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    Re: Benetnasch and Alkaid revisited
    From: Bill B
    Date: 2005 Apr 5, 17:17 -0500

    Peter
    
    Some I know would argue they were little more than bank vaults for the
    ancients work.  That being said, I have no argument to make either way.
    
    The following, found while researching the international date line,
    indicates some progress under their watch.
    
    Bill
    
    The circumnavigator?s paradox
    
    What appears to be the earliest reference to the circumnavigator?s paradox
    is found in the works of the Syrian prince and geographer-historian Isma?il
    ibn ?Ali ibn Mahmud ibn Muhammad ibn Taqi ad-Din ?Umar ibn Shahanshah ibn
    Ayyub al Malik al Mu?ayyad ?Imad ad-Din Abu ?l-Fida (1273 - 1331). In his
    Taqwin al-Buldan (?The ??? of the Lands?), Abu ?l-Fida described how a
    traveller, depending on his dircetion of travel, would either lose or gain a
    day at the completion of his circumnavigation [Rudolf Wolf, Handbuch der
    Astronomie, Ihrer Geschichte und Literatur (Zurich, 1890), vol 1, pp.
    465-466; I still have to check the original source].
    
    Another early reference to the circumnavigator?s paradox is found in the
    works of the French scholar Nicole Oresme (c. 1325 - 1382). In his Traiti?
    de l?espere (which was also translated into Latin as the Tractatus sperae),
    Oresme presented a "remarkable circling of the Earth" by two imaginary
    travellers Jehan and Pierre (Johannes and Petrus in the Latin version) who
    set out to journey around the world along the equator in opposite directions
    at a speed of 30 degrees of longitude per 24-hour day. Jehan, travelling in
    a westward direction, would claim at the completion of his journey that it
    took him only eleven days and nights while Pierre, travelling in an eastward
    direction, maintained that it lasted thirteen days and nights. A third man,
    Robert, who had remained at the starting point, would however point out that
    only twelve days and nights had elapsed since both travellers had set out.
    
    Oresme repeated this argument in his Quaestiones supra speram, a series of
    clarifications of questions based on the popular cosmographical treatise De
    sphaera by Sacrobosco, in which he renamed his travellers Plato and Socrates
    and the ?control? Petrus and allowed both travellers a more leasurely pace
    of 14.4 degrees of longitude per 24-hour day. At the return of the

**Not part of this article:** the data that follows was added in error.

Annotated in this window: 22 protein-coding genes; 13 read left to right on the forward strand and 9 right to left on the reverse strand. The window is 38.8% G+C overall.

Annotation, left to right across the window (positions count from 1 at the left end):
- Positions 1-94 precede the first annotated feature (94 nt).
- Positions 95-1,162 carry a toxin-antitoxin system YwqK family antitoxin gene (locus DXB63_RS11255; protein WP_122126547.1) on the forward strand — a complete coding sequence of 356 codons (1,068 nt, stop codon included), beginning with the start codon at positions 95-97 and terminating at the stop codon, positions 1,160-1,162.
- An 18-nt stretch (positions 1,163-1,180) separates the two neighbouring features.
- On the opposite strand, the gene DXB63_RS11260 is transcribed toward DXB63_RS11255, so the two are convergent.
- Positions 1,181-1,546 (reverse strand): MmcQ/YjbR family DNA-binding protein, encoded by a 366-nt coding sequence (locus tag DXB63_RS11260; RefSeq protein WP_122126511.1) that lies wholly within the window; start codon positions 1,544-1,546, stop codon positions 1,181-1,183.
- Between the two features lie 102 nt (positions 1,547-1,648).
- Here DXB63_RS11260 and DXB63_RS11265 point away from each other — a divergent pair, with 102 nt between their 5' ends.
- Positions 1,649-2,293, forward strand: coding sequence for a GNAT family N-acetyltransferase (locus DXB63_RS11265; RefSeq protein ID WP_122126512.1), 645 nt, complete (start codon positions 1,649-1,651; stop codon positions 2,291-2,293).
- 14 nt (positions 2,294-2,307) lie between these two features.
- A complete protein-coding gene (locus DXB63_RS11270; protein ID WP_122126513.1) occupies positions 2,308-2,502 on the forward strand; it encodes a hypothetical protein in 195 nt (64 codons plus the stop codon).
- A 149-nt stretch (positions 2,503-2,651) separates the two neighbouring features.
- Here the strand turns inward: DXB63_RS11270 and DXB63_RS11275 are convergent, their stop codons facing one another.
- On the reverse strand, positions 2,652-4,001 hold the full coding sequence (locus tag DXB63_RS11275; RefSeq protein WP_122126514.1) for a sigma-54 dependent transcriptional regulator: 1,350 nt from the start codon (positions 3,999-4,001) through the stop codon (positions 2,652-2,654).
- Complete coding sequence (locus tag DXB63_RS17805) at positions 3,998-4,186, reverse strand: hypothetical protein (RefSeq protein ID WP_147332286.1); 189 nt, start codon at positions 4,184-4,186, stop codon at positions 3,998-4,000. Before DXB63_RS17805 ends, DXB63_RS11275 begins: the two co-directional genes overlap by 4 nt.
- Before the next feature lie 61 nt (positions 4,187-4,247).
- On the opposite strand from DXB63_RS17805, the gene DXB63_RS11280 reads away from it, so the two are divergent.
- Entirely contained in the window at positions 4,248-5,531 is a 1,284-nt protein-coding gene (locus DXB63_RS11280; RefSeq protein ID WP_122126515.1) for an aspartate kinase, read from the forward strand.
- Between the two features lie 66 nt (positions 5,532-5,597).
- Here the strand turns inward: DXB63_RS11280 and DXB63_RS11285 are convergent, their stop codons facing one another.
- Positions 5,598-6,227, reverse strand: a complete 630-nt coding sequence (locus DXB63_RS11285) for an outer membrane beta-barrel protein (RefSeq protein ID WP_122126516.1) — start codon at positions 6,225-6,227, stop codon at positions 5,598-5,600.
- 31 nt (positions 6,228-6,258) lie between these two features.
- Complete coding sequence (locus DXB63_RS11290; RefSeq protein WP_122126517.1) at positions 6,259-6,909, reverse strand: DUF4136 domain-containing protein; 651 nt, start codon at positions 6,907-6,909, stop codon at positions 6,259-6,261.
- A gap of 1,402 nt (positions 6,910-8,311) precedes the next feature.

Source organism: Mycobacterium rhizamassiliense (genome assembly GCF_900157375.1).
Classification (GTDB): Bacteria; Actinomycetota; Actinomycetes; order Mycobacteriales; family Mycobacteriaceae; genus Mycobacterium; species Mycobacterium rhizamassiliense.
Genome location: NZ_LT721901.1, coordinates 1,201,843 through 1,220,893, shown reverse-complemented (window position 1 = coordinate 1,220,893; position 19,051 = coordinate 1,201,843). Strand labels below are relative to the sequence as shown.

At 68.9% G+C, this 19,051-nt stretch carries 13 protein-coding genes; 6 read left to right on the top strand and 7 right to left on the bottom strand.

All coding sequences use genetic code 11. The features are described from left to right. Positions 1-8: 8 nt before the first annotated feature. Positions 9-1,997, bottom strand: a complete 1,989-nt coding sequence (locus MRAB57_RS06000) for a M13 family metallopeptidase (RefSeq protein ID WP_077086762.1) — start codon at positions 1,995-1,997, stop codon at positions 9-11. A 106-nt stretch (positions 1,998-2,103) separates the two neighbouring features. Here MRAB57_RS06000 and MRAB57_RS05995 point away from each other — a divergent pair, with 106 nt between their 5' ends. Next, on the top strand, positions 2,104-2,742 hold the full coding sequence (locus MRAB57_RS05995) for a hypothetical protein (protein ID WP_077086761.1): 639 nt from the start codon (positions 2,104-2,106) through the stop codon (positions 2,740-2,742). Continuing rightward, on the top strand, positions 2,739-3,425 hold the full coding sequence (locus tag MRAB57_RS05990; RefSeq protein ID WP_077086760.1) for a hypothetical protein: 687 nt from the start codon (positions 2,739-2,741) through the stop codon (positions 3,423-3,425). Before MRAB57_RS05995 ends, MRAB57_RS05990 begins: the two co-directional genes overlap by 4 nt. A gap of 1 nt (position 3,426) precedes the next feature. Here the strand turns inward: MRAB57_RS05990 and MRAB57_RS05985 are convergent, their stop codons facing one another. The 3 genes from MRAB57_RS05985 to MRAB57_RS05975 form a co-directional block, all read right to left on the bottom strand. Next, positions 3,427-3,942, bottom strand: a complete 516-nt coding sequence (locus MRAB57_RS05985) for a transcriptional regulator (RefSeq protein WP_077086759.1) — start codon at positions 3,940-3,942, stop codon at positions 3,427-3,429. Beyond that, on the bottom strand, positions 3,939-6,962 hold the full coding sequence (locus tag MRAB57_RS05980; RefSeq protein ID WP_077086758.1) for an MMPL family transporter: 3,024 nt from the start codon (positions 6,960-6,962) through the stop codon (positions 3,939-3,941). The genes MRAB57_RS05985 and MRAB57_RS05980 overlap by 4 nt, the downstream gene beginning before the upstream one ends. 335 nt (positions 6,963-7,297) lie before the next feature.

philosophers at the starting point, Plato (the westward traveller) would
    have logged twenty-four days, Socrates (the eastward traveller) no less than
    twenty-six days, while Petrus saw the sun rise and set only twenty-five
    times.
    
    Around 1377 Oresme wrote his Traiti? du ciel et du monde, a French
    translation and commentary of Aristotle?s De caelo et mundo, in which he
    again discussed the circumnavigator?s paradox. Here the westward traveller
    is simply named A, the eastward traveller B and the control C. Each of both
    travellers is now assumed to cover 40 degrees of longitude per 24-hour day;
    A counting eight days for his circumnavigation, B ten days, while C only
    marks nine days on his calendar.
    
    In order to resolve the circumnavigator?s paradox for future travellers,
    Oresme concluded his discussion of the imaginary journeys of Plato and
    Socrates in the Quaestiones supra speram with the observation:
    
    "From this it follows that if this [equatorial] zone were everywhere
    habitable, one ought to assign a definite place where a change of the name
    of the day would be made, for otherwise Socrates would have two names for
    the same day and the other [Plato] would have the same name for two days."
    
    
    
    > Why do we have so many stars with Arabic names?
    >
    > Astronomy may be the oldest science, but most knowledge gets lost. While the
    > lights of scientific knowledge were burning particularly dim, during the
    > European dark ages, things were rather different in the Arabic world. Islam
    > had quickly established a vast empire of many very different peoples and
    > cultures that were administered with a rare tolerance and humanity. Schools
    > were established in places as far apart as Spain and Samarqand (central
    > Asia) that specialized in astronomy and mathematics and drew students and
    > scholars from afar. Many were Jewish, some were Christian. Their knowledge
    > base was Arabic and Greek and Babylonian, their lasting contribution was
    > bringing it together and expanding upon it. When the European scientific
    > world stirred from a long sleep during the reformation, the legacy of these
    > schools was a principal source of knowledge that, for example, the
    > Portuguese and Spanish drew upon to build up a new science of scientific
    > navigation.
    
    
    

       
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